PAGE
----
Louis Ardine

Walking, Coast to Coast

<em>Red Sky</em>, 2023, water-soluble oil on wood panel, 8 x 8 inches.
Red Sky, 2023, water-soluble oil on wood panel, 8 x 8 inches.

Philadelphia-based artist Louis Ardine has worked primarily in abstract forms, producing elaborate drawings with Micron pens. But in 2021, after he and his brother completed a cross-country charity walk, from the New Jersey coast to San Francisco, he began to gravitate toward landscape pieces, rendered on canvas in oils and watercolor. “I’m trying to think of narrative more in my work, and I think landscape is a way to entertain the subject of narrative,” he says.

  • Bubbles, 2023, water soluble oil paint on wooden panel board, 8 x 8 x 1/2 inches.

Ardine works spontaneously, perhaps beginning with a doodle that eventually develops into a more intricate piece resembling a scene from his travels. “I’ll do a painting, and in a way it’s a landscape, but it’s also not a landscape. I’ll have a little chuckle to myself like, ‘Oh this makes me think of this day when the sky was a certain way,’” he says. The vast wonder and joy Ardine beholds in certain American landscapes are evoked, for example, in Red Sky, one of the first oil paintings he has attempted in years. “Visual art has this wonderful ability to stop us in our tracks,” he says. “I, as an artist, seek to exploit that in the viewer, to make them stop.”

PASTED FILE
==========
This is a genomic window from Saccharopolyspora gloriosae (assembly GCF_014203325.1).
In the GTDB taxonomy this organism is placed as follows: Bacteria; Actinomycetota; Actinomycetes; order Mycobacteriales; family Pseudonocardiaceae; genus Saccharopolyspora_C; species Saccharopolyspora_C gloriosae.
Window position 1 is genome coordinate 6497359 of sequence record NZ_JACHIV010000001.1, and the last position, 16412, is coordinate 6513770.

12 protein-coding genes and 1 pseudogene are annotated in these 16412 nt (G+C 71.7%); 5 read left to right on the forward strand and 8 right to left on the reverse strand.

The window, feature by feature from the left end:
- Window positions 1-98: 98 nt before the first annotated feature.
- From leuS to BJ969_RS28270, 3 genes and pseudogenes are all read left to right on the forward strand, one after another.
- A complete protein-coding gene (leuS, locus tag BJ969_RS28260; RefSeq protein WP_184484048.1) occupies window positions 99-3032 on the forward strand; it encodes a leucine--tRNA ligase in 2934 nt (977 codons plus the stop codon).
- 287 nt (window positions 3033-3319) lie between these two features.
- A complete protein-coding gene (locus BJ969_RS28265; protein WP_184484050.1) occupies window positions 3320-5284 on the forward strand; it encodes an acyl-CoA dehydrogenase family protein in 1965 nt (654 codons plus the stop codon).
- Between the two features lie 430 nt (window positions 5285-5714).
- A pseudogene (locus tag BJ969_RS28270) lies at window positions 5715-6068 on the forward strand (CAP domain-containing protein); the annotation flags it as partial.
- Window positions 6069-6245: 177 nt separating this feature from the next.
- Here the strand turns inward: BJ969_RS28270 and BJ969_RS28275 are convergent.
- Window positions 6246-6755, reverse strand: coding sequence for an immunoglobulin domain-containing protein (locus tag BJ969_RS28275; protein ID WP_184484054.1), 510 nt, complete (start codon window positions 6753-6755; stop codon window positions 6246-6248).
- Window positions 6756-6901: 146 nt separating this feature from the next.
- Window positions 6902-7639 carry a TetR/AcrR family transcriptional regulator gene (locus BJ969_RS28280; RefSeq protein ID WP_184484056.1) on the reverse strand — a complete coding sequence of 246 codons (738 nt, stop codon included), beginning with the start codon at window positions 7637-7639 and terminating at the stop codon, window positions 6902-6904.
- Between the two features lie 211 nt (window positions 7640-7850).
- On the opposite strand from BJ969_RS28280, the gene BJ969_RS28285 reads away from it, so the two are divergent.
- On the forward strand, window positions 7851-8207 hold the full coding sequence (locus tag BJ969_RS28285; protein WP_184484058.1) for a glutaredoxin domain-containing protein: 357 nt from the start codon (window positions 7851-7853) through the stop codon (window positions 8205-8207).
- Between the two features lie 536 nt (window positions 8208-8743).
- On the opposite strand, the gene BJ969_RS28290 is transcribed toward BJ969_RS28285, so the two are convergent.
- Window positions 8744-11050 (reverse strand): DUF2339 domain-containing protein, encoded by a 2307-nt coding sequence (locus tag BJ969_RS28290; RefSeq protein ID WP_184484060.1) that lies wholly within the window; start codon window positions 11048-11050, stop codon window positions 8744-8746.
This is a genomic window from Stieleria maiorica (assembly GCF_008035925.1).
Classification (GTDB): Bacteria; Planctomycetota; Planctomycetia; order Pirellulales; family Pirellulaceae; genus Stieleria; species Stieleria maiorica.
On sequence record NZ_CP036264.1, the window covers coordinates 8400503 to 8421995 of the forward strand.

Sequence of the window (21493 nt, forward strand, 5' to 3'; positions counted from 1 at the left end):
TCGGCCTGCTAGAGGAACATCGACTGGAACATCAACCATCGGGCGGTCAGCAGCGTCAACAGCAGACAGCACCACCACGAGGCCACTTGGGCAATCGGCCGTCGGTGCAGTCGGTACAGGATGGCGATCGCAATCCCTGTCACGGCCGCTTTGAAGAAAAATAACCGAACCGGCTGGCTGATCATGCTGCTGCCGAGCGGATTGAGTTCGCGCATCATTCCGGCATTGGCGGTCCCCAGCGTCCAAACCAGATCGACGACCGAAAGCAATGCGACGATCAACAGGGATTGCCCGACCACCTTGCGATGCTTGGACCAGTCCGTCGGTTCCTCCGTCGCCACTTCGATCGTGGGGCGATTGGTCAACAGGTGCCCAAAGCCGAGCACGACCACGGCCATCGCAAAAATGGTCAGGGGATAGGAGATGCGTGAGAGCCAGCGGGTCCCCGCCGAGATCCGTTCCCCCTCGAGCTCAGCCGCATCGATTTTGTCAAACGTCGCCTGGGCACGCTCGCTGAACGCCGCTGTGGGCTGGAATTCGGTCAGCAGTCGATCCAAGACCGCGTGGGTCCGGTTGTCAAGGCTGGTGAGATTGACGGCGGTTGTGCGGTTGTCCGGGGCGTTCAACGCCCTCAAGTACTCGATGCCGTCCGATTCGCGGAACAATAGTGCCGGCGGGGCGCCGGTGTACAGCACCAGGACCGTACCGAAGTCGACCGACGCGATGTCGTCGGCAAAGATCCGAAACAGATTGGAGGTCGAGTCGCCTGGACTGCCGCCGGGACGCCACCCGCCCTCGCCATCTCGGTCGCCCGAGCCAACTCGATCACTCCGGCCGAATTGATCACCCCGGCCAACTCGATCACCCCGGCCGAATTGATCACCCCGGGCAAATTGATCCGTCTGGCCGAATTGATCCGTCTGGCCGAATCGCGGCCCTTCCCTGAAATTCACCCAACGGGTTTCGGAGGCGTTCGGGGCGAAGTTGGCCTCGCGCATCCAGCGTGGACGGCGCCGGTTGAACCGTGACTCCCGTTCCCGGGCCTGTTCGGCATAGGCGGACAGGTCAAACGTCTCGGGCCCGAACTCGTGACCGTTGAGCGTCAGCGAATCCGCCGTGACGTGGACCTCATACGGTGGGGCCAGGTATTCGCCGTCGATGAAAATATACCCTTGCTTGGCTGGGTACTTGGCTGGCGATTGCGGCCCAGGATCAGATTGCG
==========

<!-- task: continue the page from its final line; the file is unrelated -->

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Noelani Kirschner is a former assistant editor for the Scholar.


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